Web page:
In February this year the Government announced it would negotiate an agreement to extend the Care and Support Workers Pay Equity Settlement to New Zealand’s 3,800 mental health and addiction care and support workers.
Data collection tool for providers
The Care and Support Workers Pay Equity Settlement came in to effect on 1 July 2017 giving 55,000 care and support workers in aged and disability residential care, and home and community support services a pay rise of between 15 and 50 per cent. Mental health workers were not covered by the legislation.
The settlement originated from the pay equity claim brought by E tū on behalf of care worker Kristine Bartlett. The case successfully argued that a caregiver’s pay is less than would be paid to a male with same skill set in a different occupation due to the fact caregivers are predominantly female.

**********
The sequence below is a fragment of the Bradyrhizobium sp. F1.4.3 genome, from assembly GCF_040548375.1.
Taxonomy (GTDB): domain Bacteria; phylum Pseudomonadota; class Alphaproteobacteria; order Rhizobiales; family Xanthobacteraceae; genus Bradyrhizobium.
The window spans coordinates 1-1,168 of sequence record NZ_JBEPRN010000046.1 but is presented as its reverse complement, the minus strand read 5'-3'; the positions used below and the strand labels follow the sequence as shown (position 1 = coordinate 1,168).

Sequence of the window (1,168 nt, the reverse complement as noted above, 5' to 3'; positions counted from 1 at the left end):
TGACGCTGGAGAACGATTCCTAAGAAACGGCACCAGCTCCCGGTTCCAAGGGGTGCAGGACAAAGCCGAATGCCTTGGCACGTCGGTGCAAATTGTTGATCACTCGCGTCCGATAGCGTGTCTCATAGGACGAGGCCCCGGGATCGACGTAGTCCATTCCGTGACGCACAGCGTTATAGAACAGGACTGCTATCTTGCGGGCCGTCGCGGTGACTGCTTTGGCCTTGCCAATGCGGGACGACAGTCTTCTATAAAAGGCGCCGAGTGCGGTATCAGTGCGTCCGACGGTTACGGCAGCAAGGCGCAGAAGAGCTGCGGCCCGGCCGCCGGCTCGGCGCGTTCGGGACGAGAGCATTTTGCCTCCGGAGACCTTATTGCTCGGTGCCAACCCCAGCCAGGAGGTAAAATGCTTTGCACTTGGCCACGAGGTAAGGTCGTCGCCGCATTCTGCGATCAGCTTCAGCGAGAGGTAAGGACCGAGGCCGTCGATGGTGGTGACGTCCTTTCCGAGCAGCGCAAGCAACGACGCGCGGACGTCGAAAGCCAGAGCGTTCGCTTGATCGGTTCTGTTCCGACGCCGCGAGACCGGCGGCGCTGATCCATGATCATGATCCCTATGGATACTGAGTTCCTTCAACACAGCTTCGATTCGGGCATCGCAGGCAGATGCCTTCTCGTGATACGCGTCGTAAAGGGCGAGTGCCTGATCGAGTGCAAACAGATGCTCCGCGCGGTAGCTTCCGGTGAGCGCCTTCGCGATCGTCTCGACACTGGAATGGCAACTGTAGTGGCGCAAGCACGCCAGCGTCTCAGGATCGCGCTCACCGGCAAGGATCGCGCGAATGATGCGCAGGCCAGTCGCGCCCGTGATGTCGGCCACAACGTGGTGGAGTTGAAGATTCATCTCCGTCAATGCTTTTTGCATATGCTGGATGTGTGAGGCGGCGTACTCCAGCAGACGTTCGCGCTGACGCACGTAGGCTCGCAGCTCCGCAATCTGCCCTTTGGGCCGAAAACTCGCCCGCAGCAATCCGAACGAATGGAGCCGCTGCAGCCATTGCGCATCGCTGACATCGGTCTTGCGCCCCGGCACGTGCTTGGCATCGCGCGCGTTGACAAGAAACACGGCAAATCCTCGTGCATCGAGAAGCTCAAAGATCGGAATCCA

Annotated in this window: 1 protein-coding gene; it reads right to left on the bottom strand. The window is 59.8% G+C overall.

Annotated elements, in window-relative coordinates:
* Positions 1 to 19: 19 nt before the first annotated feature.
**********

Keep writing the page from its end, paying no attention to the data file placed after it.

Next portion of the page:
The PSA and E tū lodged a claim with the Employment Relations Authority seeking that mental health and addiction care and support workers be paid the same increased wage rates as care and support workers covered by the settlement. The Ministry undertook a comparison exercise and determined the workforces were comparable.
Currently the Ministry of Health is negotiating with unions, employers and funders to extend the Care and Support Workers Pay Equity Settlement to mental health and addiction care and support workers.
While the negotiations continue, providers are supplying the workforce data needed to calculate the total cost of a pay equity settlement for mental health care and support workers. The cost calculation is needed for Government approval of a settlement and it will also give providers an indication of the funding they would receive to pay eligible workers the new wage rates.
For further information
If you are a provider:
- you can call Platform for advice, phone 04 385 0385 or email firstname.lastname@example.org.
- contact Careerforce for questions about qualifications, phone 0800 277 486 or visit the Careerforce website.
If you are an employee:
- contact your employer in the first instance.
- if your issue remains unresolved you can contact your union or someone who can give you advice and represent you if needed.
- you can also contact your local Citizens Advice Bureau or Employment New Zealand phone 0800 209 020.